The Poetical Works of Edward Young, Volume 2

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W. Pickering, 1844

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Page 153 - The praise of Bacchus then the sweet musician sung, Of Bacchus ever fair, and ever young. The jolly god in triumph comes ; Sound the trumpets, beat the drums ; Flushed with a purple grace He shows his honest face : Now give the hautboys breath ; he comes, he comes.
Page 108 - O sacred solitude ; divine retreat ! Choice of the prudent ! envy of the great ! By thy pure stream, or in thy waving shade, We court fair wisdom, that celestial maid : The genuine offspring of her lov'd embrace, (Strangers on earth,) are innocence and peace. There from the ways of men laid safe ashore, We smile to hear the distant tempest roar; There, bless'd with health, with bus'ness unperplex'd, This life we relish, and ensure the next.
Page 138 - How commentators each dark passage shun, And hold their farthing candle to the sun.
Page 116 - O how your beating breast a mistress warms, Who looks through spectacles to see your charms ! While rival undertakers hover round, And with his spade the sexton marks the ground, Intent not on her own, but others' doom, She plans new conquests, and defrauds the tomb.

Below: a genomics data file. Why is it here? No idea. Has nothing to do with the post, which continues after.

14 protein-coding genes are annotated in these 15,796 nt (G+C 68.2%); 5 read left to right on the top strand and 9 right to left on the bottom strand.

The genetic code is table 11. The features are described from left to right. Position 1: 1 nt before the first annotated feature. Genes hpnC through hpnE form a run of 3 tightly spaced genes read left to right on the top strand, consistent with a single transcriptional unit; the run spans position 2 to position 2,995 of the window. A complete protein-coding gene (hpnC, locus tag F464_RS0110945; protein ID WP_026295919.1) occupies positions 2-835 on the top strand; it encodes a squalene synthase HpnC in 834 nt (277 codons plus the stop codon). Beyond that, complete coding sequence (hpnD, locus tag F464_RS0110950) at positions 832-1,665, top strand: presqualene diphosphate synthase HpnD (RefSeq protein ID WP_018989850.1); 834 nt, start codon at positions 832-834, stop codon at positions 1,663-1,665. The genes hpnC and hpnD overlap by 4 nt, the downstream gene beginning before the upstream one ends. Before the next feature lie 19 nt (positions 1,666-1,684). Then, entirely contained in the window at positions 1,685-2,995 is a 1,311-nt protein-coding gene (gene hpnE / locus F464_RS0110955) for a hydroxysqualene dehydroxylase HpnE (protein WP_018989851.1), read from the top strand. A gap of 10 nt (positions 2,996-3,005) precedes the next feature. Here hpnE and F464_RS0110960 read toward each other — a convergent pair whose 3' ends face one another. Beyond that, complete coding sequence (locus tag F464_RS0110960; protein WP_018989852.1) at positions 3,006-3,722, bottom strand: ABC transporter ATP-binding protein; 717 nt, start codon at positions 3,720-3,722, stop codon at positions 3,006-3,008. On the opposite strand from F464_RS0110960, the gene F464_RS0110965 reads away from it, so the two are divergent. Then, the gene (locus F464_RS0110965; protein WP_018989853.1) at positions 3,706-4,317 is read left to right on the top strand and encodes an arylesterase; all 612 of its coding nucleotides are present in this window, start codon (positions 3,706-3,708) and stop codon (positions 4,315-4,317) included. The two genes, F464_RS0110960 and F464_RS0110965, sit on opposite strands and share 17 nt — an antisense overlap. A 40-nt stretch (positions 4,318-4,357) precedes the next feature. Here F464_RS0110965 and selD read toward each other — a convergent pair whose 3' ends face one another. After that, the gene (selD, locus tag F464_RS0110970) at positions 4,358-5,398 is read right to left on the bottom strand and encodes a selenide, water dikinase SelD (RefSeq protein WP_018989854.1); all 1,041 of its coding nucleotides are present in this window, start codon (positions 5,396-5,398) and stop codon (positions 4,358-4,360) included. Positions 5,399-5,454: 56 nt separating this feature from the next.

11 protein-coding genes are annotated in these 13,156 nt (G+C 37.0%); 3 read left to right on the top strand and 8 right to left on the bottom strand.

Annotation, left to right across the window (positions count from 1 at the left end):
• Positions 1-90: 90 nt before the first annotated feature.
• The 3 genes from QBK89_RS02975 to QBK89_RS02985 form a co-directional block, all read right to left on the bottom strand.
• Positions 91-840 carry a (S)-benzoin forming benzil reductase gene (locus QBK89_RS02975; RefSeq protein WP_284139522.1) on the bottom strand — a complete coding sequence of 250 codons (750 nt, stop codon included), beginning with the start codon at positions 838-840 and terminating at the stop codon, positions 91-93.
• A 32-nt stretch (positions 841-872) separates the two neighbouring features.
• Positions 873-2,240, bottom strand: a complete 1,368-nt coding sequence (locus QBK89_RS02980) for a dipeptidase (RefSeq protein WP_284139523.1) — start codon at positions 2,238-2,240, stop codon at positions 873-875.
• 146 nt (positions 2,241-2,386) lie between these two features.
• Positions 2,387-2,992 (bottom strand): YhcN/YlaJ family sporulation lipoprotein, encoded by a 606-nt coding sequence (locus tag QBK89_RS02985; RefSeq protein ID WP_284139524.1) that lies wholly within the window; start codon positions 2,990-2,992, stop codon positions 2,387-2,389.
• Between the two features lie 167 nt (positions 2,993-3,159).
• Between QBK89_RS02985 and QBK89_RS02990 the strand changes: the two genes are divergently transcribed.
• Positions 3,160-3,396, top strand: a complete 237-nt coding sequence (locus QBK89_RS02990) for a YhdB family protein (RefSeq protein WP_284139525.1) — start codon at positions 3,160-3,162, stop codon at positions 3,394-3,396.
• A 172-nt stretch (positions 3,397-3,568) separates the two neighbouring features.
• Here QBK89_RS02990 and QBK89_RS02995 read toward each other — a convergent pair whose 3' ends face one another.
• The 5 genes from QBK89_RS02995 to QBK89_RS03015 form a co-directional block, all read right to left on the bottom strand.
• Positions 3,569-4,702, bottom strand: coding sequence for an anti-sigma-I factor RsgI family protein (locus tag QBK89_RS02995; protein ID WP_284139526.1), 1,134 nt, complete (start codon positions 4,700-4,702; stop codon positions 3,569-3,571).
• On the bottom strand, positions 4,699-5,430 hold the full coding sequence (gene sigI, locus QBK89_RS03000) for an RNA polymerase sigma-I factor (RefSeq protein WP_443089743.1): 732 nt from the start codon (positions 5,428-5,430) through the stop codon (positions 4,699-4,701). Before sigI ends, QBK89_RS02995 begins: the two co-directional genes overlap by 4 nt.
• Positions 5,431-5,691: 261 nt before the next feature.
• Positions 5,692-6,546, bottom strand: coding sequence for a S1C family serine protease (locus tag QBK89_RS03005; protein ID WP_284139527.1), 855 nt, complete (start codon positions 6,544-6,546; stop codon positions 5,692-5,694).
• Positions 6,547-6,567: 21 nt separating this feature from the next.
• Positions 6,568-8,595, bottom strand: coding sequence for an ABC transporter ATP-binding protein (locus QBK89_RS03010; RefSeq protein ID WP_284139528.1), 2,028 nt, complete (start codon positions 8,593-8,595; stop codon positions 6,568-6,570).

Page 115 - Tis greatly wise to know, before we 're told, The melancholy news, that we grow old. Autumnal Lyce carries in her face Memento mori to each public place. O how your beating breast a mistress warms, Who looks through spectacles to see your...
Page 76 - As in smooth oil the razor best is whet, So wit is by politeness sharpest set : Their want of edge from their offence is seen ; Both pain us least when exquisitely keen.
Page 131 - Ye men of deep researches, say, whence springs This daring character in timorous things ? Who start at feathers, from an insect fly ; A match for nothing — but the Deity. But, not to wrong the fair, the Muse must own 415 In this pursuit they court not Fame alone ; But join to that a more substantial view, " From thinking free, to be free agents too.
Page 65 - O'er globes, and sceptres, now on thrones it swells ; Now, trims the midnight lamp in college cells : 'Tis tory, whig ; it plots, prays, preaches, pleads, Harangues in senates, squeaks in masquerades.
Page 31 - Gave names to nations ; or fam'd empires join'd ; Who rais'd the vale, and laid the mountain low ; And taught obedient rivers where to flow ; Who with vast fleets, as with a mighty chain, Could bind the madness of the roaring main : All lost ? all undistinguish'd ? no where found ? How will this truth in Bourbon's palace sound ? That hour, on which the...
Page 102 - But if, by chance, an ill-adapted word Drops from the lip of her unwary lord, Her darling china, in a whirlwind sent, Just intimates the lady's discontent.

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